With 43 different species of mosquitoes in Maine — about half of which want to suck your blood — it’s not uncommon to experience itchiness this time of year. But some of those mosquitoes do worse, carrying dangerous diseases you want to avoid.  

Mosquito season Maine runs from April to October. The high-pitched buzz of the flying pest is a familiar and irritating sound to anyone spending time outside during those months, especially at dawn and dusk when the insects are the most active.

Although mosquito bites are relatively painless, leaving most people with an itchy welt, experts warn mosquitoes are vectors of several serious diseases, including Jamestown Canyon virus which was reported for the first time in Maine this week. It’s a reminder that people spending time outside need to take precautions to protect themselves.

“They can carry other viruses such as West Nile Virus [and] Eastern Equine Encephalitis virus,” said Lindsay Hammes, director of communications at Maine Center for Disease Control and Prevention.  “Those have the potential to cause serious symptoms.”

The three mosquitoes that tested positive for carrying Jamestown Canyon virus were found in York County, according to the weekly Maine CDC mosquito surveillance report. All three were saltwater marsh mosquitoes, which prefer feeding on mammals and birds. But they do bite people as well and can pass on the virus.

So far this summer no mosquitoes in Maine have tested positive for eastern equine encephalitis or West Nile virus.

West Nile virus, Jamestown Canyon virus and eastern equine encephalitis are all transmitted directly from an infected mosquito when they bite a person and begin feeding on their blood. Common symptoms of all three include fever, chills, joint pain, dizziness, headaches and digestive issues.

In very serious cases they can cause swelling of the brain leading to coma and death.

The mosquitos that transmit the viruses are known as “bridge species,” said Jim Dill, pest management specialist with University of Maine Cooperative Extension.

“The ones that feed on birds and humans are the bad ones,” Dill said. “They usually pick the virus up from the birds and once they have fed on the bird and bite a human, you can be infected.”

If there is any good news, it’s that if a mosquito bites a human infected with any of those diseases, it will not pass it on to the next person they bite.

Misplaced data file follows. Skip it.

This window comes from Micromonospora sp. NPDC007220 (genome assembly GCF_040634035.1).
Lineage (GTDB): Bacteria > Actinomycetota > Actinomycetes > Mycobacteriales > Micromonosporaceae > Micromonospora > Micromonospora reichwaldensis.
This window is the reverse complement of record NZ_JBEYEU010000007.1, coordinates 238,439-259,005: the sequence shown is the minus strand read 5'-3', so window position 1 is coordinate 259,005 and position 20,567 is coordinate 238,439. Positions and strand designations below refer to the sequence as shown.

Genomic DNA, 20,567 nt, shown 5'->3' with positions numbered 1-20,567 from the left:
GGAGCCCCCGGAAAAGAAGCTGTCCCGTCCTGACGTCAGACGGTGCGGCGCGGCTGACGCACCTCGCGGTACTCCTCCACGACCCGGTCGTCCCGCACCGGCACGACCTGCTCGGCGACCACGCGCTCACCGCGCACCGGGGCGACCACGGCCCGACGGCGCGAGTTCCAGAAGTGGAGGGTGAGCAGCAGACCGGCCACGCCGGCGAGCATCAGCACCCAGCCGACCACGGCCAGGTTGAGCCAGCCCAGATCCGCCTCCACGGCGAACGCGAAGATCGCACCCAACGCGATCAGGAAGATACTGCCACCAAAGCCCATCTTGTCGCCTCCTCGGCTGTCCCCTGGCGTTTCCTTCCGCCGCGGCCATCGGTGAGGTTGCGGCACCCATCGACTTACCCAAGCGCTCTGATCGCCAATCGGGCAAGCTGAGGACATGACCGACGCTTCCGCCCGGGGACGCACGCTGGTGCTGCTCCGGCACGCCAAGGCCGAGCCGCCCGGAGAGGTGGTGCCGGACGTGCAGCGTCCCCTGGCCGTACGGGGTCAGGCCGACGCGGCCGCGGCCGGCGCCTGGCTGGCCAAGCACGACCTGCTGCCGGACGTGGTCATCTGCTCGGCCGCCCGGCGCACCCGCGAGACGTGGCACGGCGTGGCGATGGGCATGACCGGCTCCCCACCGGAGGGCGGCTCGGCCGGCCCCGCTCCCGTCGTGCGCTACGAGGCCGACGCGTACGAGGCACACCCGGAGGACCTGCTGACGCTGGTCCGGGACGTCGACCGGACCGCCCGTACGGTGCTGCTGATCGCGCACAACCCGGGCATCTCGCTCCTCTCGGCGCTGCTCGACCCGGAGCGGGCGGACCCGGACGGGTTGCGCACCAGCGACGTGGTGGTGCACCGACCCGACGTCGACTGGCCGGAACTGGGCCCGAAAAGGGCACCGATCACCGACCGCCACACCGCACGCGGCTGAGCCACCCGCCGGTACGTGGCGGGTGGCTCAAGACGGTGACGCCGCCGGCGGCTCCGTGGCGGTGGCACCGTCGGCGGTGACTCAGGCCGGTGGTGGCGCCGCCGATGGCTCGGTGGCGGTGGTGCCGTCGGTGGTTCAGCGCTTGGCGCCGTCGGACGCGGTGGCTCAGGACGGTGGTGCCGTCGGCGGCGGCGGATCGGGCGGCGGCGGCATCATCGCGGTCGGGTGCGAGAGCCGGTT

Instances of people coming down with any of these mosquito-borne diseases is rare in Maine, according to the Maine CDC. But that does not mean people should take a cavalier attitude when it comes to mosquito protection.

Mosquitoes are everywhere in the state where you find the standing water they need to reproduce. That means virtually anywhere you are in Maine during the summer and early fall there is likely a swarm of mosquitoes sizing you up for a meal.

“We have so much water,” Dill said. “You only need a tablespoon of water for a couple of larvae to grow.”

When you consider the number of small or large holes in trees and stumps, old cans and bottles laying around, natural depressions in the ground and marshy areas in the state, Dill said it’s no secret why mosquitos are a ubiquitous, albeit irritating, part of the Maine landscape.

“Any sheltered place you have standing water, you will have mosquitos,” he said.

But it’s no reason to stay inside during the all-too-brief Maine summer.

When you are heading outside, wear loose fitting clothing that covers your arms and legs, use bug repellent — reapply as necessary throughout the day — and watch for symptoms of fever or flu-like illness. If you have any of those symptoms, Hammes said you should contact your health care provider.

To help control the mosquito population around your home, look for anything that has standing water like buckets, old tires, rain barrels or gutters and drain them. It’s also a good idea to put screens in doors or windows.

It could be worse. Of the mosquitoes that feed on humans, it’s only the females that need that blood meal.

“The males eat nectar or don’t feed at all,” Dill said. “All they are looking for is a mate, which is not such a bad life, depending how you look at it.”

Julia Bayly is a reporter at the Bangor Daily News with a regular bi-weekly column. Julia has been a freelance travel writer/photographer since 2000.